Hemphill snorted at Michelle's wry tone and shook her head.
"I imagine I'd probably have worried about the same thing myself, in your place," she said. "On the other hand, when we're done here today, you're definitely going to know enough to be nervous about 'spilling something.'"
"Oh, thank you, Ma'am," Michelle said, and this time Hemphill laughed out loud.
"Seriously, Ma'am," Michelle continued after a moment, "I'm not at all sure that giving me any sort of a detailed briefing at this point is a good idea. I mean, don't get me wrong, I'm curious as hell. But like Commander Edwards, I'm headed in the opposite direction from where it's likely to get used. Do I really have the need to know any of the details about it?"
"That's an excellent question," Hemphill conceded. "And, to be honest, I'd really like to keep this whole thing closed up in a dark little cupboard somewhere — preferably under my bed — until we've actually used it. The tests we've carried out with it have made it clear we substantially underestimated the tactical implications in our original projections, and I've had more than a few bad dreams about the secret getting out. But there actually is a method to our apparent madness in briefing you fully on the system capabilities."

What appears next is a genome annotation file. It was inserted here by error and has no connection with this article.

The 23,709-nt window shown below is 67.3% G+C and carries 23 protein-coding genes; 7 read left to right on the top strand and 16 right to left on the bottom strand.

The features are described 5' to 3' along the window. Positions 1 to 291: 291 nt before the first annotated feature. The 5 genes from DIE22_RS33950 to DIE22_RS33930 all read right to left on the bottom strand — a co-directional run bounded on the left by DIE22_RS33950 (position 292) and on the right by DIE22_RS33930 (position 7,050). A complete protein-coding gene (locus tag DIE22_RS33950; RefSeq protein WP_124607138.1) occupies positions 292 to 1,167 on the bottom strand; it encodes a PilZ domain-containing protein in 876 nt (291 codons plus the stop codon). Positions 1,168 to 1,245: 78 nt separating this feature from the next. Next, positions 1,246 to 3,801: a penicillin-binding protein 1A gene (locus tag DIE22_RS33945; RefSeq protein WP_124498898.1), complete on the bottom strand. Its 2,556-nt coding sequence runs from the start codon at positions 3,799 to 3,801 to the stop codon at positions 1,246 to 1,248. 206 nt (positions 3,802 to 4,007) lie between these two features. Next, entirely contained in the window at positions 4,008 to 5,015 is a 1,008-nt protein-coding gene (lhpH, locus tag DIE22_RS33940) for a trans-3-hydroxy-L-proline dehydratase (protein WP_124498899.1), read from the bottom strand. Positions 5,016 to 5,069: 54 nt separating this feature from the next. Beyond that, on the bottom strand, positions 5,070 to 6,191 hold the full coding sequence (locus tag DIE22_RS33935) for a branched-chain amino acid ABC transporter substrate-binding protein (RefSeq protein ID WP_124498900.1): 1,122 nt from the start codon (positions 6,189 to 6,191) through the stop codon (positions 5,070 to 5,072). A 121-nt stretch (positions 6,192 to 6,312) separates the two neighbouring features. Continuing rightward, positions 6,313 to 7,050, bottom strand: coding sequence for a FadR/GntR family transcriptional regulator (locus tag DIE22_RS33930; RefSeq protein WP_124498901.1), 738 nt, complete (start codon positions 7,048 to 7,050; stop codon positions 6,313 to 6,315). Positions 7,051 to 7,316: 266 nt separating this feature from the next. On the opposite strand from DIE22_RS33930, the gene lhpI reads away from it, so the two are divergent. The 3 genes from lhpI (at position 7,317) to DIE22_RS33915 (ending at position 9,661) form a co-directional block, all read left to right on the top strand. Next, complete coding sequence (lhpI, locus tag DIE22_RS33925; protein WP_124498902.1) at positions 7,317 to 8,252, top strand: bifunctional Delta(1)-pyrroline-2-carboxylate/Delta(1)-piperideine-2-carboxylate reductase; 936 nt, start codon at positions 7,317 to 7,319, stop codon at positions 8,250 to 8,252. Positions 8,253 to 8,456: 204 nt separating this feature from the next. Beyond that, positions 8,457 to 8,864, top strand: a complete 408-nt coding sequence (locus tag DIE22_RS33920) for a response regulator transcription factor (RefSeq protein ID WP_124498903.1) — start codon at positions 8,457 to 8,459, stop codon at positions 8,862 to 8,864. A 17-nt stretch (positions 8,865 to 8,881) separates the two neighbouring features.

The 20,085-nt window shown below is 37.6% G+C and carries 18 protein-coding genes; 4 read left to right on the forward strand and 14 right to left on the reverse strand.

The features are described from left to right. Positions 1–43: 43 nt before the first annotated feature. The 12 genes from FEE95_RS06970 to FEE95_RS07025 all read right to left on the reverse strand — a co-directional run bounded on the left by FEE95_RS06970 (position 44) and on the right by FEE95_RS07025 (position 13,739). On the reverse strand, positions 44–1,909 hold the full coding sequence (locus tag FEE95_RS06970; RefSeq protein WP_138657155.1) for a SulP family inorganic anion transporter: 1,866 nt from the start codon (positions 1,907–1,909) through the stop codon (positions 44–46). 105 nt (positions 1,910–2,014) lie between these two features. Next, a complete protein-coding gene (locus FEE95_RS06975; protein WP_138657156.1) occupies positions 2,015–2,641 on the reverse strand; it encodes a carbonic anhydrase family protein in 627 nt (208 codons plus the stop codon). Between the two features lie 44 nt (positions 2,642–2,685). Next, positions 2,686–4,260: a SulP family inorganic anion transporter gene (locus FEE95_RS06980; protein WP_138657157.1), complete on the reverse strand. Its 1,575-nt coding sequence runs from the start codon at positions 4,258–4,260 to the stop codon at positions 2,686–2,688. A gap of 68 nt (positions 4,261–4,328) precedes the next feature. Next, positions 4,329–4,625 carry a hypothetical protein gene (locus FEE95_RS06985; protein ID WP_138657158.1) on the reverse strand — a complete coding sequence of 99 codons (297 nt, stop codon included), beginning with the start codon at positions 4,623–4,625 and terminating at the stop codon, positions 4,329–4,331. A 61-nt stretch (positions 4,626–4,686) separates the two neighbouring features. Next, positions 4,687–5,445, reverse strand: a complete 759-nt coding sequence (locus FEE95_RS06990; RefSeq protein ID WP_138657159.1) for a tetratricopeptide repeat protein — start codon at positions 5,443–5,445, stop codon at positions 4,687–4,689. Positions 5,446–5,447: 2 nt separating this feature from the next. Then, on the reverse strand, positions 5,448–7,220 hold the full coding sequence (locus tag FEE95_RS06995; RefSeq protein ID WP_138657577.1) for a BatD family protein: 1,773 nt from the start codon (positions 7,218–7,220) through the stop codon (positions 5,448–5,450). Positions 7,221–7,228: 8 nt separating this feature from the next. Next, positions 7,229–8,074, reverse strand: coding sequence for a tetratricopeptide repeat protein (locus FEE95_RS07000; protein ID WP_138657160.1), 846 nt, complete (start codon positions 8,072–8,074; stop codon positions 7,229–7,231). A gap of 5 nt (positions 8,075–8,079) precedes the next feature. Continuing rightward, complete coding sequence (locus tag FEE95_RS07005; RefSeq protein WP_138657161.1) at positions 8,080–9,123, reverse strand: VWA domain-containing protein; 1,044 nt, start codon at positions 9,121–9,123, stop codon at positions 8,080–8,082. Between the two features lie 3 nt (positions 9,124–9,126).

"There is?" Michelle tried not to sound dubious, but she suspected she hadn't fully succeeded.
"Given the possibilities offered by this summit between Her Majesty and Pritchart, it's at least possible we're going to see a cease-fire, maybe even a long-term peace agreement, with Haven," Hemphill said. "In that case, we're not going to need Apollo against the Republic. But it's entirely possible we will need it in Talbott if the situation there turns as nasty as it still could. And you, Admiral Gold Peak, are the designated commander for Tenth Fleet. So the feeling here at Admiralty House is that if we suddenly find ourselves able to begin transferring Apollo-capable ships to Talbott, it would be nice if the Fleet commander who's going to be using them was already aware of the system's capabilities."